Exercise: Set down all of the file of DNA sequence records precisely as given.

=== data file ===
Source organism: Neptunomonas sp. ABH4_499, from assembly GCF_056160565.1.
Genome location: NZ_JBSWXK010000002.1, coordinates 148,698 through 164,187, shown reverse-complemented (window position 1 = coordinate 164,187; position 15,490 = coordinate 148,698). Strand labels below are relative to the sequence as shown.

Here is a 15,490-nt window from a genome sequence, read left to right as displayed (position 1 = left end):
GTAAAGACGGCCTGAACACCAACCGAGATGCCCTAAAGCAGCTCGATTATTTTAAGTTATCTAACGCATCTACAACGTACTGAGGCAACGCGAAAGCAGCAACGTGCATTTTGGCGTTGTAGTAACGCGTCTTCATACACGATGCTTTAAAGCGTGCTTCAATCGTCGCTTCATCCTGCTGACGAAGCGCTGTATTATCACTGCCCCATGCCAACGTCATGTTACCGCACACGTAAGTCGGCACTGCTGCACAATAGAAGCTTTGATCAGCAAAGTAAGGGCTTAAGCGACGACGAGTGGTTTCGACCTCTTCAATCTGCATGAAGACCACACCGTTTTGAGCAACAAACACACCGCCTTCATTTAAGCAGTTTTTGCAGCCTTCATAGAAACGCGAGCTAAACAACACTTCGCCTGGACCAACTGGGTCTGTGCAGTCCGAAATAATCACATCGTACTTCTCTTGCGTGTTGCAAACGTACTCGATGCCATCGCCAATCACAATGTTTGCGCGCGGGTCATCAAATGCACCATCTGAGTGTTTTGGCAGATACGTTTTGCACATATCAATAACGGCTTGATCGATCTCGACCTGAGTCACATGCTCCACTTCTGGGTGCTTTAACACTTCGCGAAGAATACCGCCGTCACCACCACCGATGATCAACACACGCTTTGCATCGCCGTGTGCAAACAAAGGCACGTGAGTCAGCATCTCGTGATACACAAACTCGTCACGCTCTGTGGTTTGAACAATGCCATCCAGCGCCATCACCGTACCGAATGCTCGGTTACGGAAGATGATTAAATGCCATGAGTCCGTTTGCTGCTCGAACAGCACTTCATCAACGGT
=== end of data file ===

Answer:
Source organism: Neptunomonas sp. ABH4_499, from assembly GCF_056160565.1.
Genome location: NZ_JBSWXK010000002.1, coordinates 148,698 through 164,187, shown reverse-complemented (window position 1 = coordinate 164,187; position 15,490 = coordinate 148,698). Strand labels below are relative to the sequence as shown.

Here is a 15,490-nt window from a genome sequence, read left to right as displayed (position 1 = left end):
GTAAAGACGGCCTGAACACCAACCGAGATGCCCTAAAGCAGCTCGATTATTTTAAGTTATCTAACGCATCTACAACGTACTGAGGCAACGCGAAAGCAGCAACGTGCATTTTGGCGTTGTAGTAACGCGTCTTCATACACGATGCTTTAAAGCGTGCTTCAATCGTCGCTTCATCCTGCTGACGAAGCGCTGTATTATCACTGCCCCATGCCAACGTCATGTTACCGCACACGTAAGTCGGCACTGCTGCACAATAGAAGCTTTGATCAGCAAAGTAAGGGCTTAAGCGACGACGAGTGGTTTCGACCTCTTCAATCTGCATGAAGACCACACCGTTTTGAGCAACAAACACACCGCCTTCATTTAAGCAGTTTTTGCAGCCTTCATAGAAACGCGAGCTAAACAACACTTCGCCTGGACCAACTGGGTCTGTGCAGTCCGAAATAATCACATCGTACTTCTCTTGCGTGTTGCAAACGTACTCGATGCCATCGCCAATCACAATGTTTGCGCGCGGGTCATCAAATGCACCATCTGAGTGTTTTGGCAGATACGTTTTGCACATATCAATAACGGCTTGATCGATCTCGACCTGAGTCACATGCTCCACTTCTGGGTGCTTTAACACTTCGCGAAGAATACCGCCGTCACCACCACCGATGATCAACACACGCTTTGCATCGCCGTGTGCAAACAAAGGCACGTGAGTCAGCATCTCGTGATACACAAACTCGTCACGCTCTGTGGTTTGAACAATGCCATCCAGCGCCATCACCGTACCGAATGCTCGGTTACGGAAGATGATTAAATGCCATGAGTCCGTTTGCTGCTCGAACAGCACTTCATCAACGGT